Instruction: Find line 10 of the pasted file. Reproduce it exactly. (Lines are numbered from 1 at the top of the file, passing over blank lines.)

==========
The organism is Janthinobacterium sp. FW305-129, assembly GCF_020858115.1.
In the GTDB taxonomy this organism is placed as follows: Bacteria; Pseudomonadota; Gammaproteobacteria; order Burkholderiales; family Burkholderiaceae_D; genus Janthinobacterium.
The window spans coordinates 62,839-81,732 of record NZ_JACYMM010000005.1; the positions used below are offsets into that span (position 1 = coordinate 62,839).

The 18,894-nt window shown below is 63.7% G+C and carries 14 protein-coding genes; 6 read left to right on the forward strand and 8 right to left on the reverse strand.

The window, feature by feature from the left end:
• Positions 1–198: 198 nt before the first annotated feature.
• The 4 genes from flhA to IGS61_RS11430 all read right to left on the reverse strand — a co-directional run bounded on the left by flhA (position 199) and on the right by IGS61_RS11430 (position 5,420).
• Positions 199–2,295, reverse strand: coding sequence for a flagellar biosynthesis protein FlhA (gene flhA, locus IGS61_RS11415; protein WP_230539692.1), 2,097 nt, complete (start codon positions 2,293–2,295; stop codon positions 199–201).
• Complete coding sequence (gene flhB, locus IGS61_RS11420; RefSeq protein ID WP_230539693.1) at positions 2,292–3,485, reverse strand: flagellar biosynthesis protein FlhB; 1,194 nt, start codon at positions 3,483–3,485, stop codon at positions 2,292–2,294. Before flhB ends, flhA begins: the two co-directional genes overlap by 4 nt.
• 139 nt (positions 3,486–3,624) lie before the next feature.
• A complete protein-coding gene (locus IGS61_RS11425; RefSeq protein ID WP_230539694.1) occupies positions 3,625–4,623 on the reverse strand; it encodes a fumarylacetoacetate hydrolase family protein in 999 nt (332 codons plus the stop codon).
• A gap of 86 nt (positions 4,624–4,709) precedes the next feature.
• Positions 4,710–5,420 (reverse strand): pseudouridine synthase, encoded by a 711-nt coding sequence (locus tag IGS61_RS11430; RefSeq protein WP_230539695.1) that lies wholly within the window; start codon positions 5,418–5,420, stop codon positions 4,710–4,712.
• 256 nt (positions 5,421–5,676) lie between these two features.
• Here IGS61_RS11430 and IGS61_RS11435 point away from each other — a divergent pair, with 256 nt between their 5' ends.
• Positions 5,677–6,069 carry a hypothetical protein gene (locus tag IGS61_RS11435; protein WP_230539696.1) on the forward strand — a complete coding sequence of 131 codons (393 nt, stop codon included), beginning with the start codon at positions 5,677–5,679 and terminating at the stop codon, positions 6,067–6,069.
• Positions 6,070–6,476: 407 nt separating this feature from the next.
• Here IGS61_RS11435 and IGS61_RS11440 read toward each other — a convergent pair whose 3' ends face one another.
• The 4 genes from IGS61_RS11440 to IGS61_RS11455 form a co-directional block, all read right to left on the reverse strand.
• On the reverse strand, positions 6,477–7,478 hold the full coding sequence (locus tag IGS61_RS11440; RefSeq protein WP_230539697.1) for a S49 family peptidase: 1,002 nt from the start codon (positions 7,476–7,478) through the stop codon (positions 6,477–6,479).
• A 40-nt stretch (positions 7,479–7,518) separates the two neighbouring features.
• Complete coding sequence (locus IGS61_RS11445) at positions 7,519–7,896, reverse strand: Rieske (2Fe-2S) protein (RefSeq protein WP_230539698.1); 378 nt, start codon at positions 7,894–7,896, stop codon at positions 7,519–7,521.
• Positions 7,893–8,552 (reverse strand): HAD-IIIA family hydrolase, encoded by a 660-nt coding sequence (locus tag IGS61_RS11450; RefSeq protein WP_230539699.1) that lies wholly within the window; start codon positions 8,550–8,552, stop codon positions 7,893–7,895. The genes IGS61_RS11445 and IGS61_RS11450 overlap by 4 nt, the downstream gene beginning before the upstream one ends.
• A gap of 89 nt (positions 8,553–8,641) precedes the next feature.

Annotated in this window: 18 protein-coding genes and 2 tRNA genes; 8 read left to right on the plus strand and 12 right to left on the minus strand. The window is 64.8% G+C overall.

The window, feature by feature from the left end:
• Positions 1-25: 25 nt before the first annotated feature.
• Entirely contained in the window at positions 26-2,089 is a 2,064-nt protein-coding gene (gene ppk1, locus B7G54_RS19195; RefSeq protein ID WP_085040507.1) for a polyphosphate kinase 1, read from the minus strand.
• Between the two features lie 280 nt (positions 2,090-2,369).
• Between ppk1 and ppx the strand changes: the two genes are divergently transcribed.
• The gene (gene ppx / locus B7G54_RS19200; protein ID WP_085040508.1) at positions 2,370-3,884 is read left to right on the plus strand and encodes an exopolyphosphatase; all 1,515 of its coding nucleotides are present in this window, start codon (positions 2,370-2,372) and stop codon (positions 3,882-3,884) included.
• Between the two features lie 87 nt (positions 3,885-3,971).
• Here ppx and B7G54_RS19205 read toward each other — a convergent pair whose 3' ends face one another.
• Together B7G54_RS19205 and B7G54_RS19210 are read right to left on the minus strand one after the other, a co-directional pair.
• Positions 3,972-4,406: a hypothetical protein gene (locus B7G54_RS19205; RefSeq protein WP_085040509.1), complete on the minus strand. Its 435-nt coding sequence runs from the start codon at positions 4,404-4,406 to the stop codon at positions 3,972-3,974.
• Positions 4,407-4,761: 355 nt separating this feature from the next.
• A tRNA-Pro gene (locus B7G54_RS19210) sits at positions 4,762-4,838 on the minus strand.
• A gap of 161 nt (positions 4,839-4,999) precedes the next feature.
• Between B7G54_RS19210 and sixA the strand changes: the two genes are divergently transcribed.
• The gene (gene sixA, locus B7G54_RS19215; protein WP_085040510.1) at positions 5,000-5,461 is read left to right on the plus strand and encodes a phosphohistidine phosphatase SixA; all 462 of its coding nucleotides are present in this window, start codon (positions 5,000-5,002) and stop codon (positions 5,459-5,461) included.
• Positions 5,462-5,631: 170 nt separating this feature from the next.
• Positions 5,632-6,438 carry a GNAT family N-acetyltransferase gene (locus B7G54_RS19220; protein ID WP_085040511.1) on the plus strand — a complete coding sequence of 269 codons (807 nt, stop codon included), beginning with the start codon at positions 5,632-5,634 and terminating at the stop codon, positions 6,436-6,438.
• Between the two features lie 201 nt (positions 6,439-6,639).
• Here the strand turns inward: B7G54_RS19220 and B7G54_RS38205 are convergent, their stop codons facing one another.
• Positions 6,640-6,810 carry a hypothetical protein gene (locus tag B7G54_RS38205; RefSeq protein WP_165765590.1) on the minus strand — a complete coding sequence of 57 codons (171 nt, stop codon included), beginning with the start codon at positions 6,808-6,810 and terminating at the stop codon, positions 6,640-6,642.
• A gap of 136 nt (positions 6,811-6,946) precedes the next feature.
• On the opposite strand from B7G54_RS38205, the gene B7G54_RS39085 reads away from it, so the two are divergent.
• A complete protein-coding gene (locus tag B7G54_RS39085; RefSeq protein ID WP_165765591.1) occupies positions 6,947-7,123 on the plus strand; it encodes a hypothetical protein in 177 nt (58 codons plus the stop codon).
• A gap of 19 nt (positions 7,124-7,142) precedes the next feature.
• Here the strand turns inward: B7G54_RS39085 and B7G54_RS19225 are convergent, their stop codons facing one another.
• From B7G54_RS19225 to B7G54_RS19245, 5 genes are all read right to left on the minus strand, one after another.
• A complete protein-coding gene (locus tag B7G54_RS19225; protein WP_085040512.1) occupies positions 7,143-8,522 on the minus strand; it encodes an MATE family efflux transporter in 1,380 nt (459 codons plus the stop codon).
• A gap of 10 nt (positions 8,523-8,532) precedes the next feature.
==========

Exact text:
• 139 nt (positions 3,486–3,624) lie before the next feature.